I'm unable to think of a realistic use case for the method java.io.File.exists() or its equivalent in Java 7 java.nio.file.Files.exists(Path). It seems that isFile() or isDirectory() would be preferable in all cases (or canRead(), canWrite(), etc.).

For example, in How do I check if a file exists in Java?, the accepted answer seems silly, as the second answer points out.

Can anyone give an example where it's useful to know that a thing exists, without knowing whether the thing is a file or directory?

EDIT: I understand what File.exists() does. My question is, when would that functionality ever help someone? I'm searching for an example like, "Use File.exists() when _ _ _ _ _ _, because neither File.isFile() nor File.isDirectory() add any value in that case."

In retrospect, I think my confusion here was regarding two seemingly contradictory statements in the JavaDoc of the File class. The first sentence defines the class as,

An abstract representation of file and directory pathnames.

That sounds like a clear dichotomy; but further in, the doc counters it with,

Instances of this class may or may not denote an actual file-system object such as a file or a directory.

I think an example of a third file-system object would have helped immensely in the documentation; but that category seems to lack even a name, resulting in the awkward phrasing of the JavaDoc for the Files class: a collection of static methods,

that operate on files, directories, or other types of files.

In the accepted answer, @koral refers to these other types as "special files". That seems apt to me. They are so special, I didn't know they existed.


Answering to the last question of @jaco0646:

Use File.exists() when dealing with special files like named pipes, sockets or device files.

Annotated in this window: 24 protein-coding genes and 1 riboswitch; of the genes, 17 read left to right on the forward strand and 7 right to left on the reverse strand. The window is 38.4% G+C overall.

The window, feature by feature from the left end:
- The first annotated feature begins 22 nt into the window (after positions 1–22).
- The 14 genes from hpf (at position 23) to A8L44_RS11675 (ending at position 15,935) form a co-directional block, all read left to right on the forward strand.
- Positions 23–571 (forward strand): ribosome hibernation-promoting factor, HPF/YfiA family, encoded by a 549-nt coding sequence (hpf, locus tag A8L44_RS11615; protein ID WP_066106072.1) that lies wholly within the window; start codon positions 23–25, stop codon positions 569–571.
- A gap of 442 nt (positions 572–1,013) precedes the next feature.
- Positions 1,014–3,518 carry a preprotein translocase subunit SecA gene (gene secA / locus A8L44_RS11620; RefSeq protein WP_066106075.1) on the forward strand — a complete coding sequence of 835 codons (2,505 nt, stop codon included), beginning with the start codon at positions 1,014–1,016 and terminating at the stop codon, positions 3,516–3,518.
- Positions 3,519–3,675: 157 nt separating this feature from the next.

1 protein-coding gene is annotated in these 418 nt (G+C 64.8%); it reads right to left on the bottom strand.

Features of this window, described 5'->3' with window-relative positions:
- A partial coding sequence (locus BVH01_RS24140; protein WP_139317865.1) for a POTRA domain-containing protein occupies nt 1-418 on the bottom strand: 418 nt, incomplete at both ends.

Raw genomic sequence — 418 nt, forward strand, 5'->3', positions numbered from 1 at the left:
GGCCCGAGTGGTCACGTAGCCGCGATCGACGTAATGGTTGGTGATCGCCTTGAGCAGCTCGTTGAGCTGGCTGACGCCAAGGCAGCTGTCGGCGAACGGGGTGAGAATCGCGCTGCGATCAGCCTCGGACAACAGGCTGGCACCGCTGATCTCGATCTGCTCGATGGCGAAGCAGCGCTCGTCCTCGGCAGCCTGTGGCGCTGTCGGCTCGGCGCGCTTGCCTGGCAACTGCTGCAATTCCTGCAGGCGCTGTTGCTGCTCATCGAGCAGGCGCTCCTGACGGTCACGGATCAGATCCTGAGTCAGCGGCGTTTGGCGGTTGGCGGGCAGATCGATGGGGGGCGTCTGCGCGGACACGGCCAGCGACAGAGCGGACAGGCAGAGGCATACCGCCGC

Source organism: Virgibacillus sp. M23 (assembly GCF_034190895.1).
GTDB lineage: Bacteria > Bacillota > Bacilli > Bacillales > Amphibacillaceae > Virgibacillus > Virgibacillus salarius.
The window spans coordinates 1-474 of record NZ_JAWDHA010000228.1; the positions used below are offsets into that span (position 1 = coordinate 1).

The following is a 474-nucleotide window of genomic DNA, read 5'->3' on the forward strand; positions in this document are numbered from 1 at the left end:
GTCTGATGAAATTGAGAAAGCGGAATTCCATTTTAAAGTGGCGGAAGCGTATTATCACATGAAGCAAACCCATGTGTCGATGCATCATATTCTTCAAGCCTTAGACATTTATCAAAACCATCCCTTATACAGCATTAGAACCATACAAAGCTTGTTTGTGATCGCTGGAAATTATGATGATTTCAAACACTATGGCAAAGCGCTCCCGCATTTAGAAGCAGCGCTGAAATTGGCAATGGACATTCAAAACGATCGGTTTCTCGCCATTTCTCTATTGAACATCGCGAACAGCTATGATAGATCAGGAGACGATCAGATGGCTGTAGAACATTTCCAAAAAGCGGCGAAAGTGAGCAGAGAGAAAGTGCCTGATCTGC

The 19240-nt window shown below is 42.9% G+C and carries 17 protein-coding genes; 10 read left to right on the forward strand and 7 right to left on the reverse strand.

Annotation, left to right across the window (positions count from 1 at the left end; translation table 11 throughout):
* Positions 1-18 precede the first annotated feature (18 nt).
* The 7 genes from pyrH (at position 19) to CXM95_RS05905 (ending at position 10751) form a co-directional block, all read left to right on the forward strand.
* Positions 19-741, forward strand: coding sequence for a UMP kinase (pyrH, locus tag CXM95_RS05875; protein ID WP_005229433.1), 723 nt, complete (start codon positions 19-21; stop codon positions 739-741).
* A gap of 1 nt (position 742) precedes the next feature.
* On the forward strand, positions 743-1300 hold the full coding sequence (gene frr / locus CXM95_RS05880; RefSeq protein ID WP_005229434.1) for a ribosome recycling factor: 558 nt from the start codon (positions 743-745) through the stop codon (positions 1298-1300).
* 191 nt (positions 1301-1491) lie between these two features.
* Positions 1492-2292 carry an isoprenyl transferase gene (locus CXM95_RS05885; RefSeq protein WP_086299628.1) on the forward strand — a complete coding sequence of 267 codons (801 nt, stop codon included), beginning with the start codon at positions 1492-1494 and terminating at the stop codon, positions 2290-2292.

Those are not regular files nor directories nor symlinks so both File.isFile() and File.isDirectory() will return false while File.exists() will return true. For example /dev/null (on Unix compatible OSes) is a device file.

Theoretically there may be performance differences visible when processing large amounts of files. This depends also on filesystem, JVM implementation details, OS etc.

Eg. on Android File.exists() is implemented using access() system call while File.isFile()/File.isDirectory() use stat(). In this case processing stat() output requires more logic in userspace than access().

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  • Curiously, the only method which mentions devices or pipes in its documentation is length. – jaco0646 Jul 27 '16 at 20:18

Well it's a convenience to be able to set LinkOptions in the parameters. The actual API for this call is

static java.nio.file.Files.exists(Path path, LinkOption... options)

You might not want to follow symbolic links in the file path you specified. In this case, call Files.exists(path) - with link option NOFOLLOW_LINKS, and you're set.

It's also nice to have static methods when you don't really want to create more objects (like transient File objects) in your space than you need.

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The only use case I can think of would be one for lock files, or something similar. A time where whether the file is a regular file or a directory is immaterial and the mere existence of something with that name is good enough to trigger program behavior.

Possibly also checking whether a cache exists. The cache could be implemented by different providers, some of which use a directory structure and some of which use a zip file (I'm making this up as I go, by the way -- I'm not saying this is a good idea).

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